Toxic iPhone

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How Green Is My iPhone? Apple’s Steve Jobs failed to deliver on his promise, Greenpeace says. In a report released today, Greenpeace Philippines disclosed that tests made by the group on the iPhone determined that the popular device contains hazardous chemicals and materials. “Apple could have demonstrated that it is a true industry leader with a green iPhone. Unfortunately, Apple missed that call and the public is left with an Apple that is no greener than what was promised by Steve Jobs in May,” said Beau Baconguis, Greenpeace Southeast Asia toxics campaigner.


Below is the Greenpeace statement:

Scientific tests reveal iPhone contains hazardous chemicals and
materials, says Greenpeace

Manila/Amsterdam, 16 October 2007 - Apple´s iPhone contains hazardous
chemicals and materials, according to the results of scientific tests
commissioned by Greenpeace and released today. This is the first testing
of an Apple product following the commitment by Steve Jobs, Apple CEO,
to a `Greener Apple´, in May 2007.

An independent scientific laboratory tested 18 internal and external
components of the iPhone and confirmed the presence of brominated
compounds in half the samples, including in the phone´s antenna, in
which they (1) made up 10 per cent of the total weight of the flexible
circuit board. A mixture of toxic phthalate esters (2) was found to make

up 1.5 per cent of the plastic (PVC) coating of the headphone cables.

The insight into the components of the iPhone is presented in the
Greenpeace report, `Missed call: the iPhone´s hazardous chemicals´(3).
This is the third time that Greenpeace has tested an Apple product since
2006. Similar analyses of a MacBook Pro and an iPod Nano also revealed
the presence of brominated flame retardants and PVC in some components.

Apple launched the iPhone into the US market in June 2007. The discovery
of hazardous chemicals suggests that Apple is failing to make early
progress, even in entirely new product lines, towards achieving its
commitment to phase-out all uses of brominated compounds and PVC by the
end of 2008.

“Apple could have demonstrated that it is a true industry leader with a

green iPhone. Unfortunately, Apple missed that call and the public is
left with an Apple that is no greener than what was promised by Steve
Jobs in May,” said Beau Baconguis, Greenpeace Southeast Asia toxics
campaigner. “We need to see that the talk of “a greener Apple” is
matched with real products in the market,” Baconguis added.

Dr. David Santillo, Senior Scientist at the Greenpeace Research
Laboratories, co-ordinated the project and deconstructed the iPhone for
analysis. He said, “Two of the phthalate plasticisers found at high
levels in the headphone cable are classified as “toxic to reproduction,
category 2″ because of their long-recognised ability to interfere with
sexual development in mammals. While they are not prohibited in mobile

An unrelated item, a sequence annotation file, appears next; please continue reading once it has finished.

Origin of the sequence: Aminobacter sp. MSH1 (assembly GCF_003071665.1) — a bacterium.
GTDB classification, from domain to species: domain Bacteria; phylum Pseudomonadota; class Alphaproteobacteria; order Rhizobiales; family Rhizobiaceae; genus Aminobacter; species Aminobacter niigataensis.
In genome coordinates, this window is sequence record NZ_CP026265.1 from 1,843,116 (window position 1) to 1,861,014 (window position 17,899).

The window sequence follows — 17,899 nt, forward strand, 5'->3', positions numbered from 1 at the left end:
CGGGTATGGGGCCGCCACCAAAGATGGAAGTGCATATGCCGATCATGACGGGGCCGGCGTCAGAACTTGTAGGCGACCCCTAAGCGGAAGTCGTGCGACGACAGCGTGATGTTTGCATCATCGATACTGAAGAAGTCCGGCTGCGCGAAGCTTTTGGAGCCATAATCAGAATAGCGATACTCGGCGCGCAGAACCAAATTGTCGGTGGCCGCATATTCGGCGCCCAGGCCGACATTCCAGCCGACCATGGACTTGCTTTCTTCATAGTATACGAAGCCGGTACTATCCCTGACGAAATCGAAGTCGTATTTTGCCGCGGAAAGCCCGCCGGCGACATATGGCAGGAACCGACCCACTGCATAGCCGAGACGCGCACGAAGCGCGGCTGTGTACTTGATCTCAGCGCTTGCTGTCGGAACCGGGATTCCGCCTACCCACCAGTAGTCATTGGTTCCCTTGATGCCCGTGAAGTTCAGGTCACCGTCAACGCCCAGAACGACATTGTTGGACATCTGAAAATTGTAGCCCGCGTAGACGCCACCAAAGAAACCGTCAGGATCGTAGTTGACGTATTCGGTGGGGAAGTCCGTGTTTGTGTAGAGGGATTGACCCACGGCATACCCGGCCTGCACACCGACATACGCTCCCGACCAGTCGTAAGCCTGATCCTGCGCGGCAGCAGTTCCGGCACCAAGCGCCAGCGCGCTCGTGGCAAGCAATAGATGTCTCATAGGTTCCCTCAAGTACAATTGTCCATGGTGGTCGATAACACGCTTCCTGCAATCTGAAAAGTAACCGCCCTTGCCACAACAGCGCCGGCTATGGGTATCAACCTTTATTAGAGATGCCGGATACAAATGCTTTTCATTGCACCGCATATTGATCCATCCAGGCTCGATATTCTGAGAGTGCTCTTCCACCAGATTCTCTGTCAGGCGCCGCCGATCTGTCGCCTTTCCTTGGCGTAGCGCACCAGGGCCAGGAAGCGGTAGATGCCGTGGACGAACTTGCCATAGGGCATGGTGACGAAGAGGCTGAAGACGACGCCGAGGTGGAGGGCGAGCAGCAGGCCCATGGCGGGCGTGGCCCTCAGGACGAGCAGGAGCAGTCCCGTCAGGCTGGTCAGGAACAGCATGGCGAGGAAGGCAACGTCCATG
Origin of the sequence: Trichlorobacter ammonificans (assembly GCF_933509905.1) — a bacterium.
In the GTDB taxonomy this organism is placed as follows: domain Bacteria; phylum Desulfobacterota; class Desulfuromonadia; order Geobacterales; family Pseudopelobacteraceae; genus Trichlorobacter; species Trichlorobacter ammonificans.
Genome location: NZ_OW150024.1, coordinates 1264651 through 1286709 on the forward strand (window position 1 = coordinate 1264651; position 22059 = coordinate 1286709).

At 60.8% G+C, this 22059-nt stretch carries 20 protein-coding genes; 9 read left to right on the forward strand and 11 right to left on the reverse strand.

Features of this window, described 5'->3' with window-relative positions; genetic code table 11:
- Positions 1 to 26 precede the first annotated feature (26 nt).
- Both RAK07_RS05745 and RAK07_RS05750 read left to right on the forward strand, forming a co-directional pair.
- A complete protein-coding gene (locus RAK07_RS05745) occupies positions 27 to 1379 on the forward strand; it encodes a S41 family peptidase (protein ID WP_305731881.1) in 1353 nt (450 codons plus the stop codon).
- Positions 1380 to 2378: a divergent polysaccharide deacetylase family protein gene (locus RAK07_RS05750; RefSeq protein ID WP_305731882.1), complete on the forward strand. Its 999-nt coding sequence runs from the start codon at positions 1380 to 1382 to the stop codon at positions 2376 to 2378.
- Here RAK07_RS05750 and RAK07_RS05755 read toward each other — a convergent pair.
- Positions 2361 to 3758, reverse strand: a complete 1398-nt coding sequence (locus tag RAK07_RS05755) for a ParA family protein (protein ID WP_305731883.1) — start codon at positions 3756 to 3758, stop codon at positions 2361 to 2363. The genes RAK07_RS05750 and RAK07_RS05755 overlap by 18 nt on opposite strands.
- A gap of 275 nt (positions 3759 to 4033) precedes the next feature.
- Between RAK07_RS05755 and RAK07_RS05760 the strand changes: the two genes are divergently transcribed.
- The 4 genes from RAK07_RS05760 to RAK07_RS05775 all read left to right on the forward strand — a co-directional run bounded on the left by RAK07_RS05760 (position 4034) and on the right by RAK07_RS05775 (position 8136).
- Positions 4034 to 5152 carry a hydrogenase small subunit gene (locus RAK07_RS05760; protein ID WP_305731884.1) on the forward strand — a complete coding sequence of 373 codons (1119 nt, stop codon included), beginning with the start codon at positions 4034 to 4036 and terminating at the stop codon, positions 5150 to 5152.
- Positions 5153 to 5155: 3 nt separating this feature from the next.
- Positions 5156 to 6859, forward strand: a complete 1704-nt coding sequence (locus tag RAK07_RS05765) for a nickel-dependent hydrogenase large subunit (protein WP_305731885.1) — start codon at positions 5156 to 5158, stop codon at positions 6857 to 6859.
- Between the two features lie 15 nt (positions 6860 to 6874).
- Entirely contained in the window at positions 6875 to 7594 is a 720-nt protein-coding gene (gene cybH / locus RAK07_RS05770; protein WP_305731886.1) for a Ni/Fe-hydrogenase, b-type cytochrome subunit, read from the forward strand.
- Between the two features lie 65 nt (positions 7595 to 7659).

phones, these phthalates are banned from use in all toys or childcare
articles sold in Europe. Apple should eliminate the use of these
chemicals from its products range.”

During its analysis, Greenpeace also found that the iPhone´s battery
was, unusually, glued and soldered in to the handset. This hinders
battery replacement and makes separation for recycling, or appropriate
disposal, more difficult, and therefore adds to the burden of electronic
waste.

“Apple is playing catch-up with its other competitors. If it wants to
grab industry leadership, it must respond to calls of designing out all
toxic substances from its products so that risks from production,
recycling and disposal are avoided,” Baconguis concluded.

For more information and interviews:

The Greenpeace Toxics campaign website:
http://www.greenpeace.org/international/campaigns/toxics/electronics_

Beau Baconguis, Greenpeace Southeast Asia Toxics Campaigner +63 917 8715257
Zeina Alhajj, Greenpeace International Campaigner +31 (0) 6 53128904
Dr. David Santillo, Greenpeace Research Laboratories +44 (0)7813 874489
Omer Elnaiem, Greenpeace International Communications +31(0) 6 15093589

Grace Duran, +63917 8860662 for Photo and video of dismantled iPhone

Notes to Editors:


(1) Bromine: Whether in additive or reactive form, the presence of high
proportions by weight of bromine in electronic components is of concern
with respect to the disposal or recycling of end-of-life iPhone
handsets, as even cross-linked organic-bound bromine can contribute to
the formation of toxic chemicals, including persistent and
bioaccumulative brominated dioxins and related compounds during thermal
destruction or processing.

(2) Phthalates: The European Directive 2005/84/EC prohibits the use of
di(2-ethylhexyl) phthalate(DEHP), dibutyl phthalate (DBP) and benzyl

butyl phthalate(BBP) in all toys or childcare articles put on the market
in Europe (with a limit of 0.1% by weight).

(3) Greenpeace report on the iPhone: http://www.greenpeace.org/iphonereport_

from PinoyPress.net



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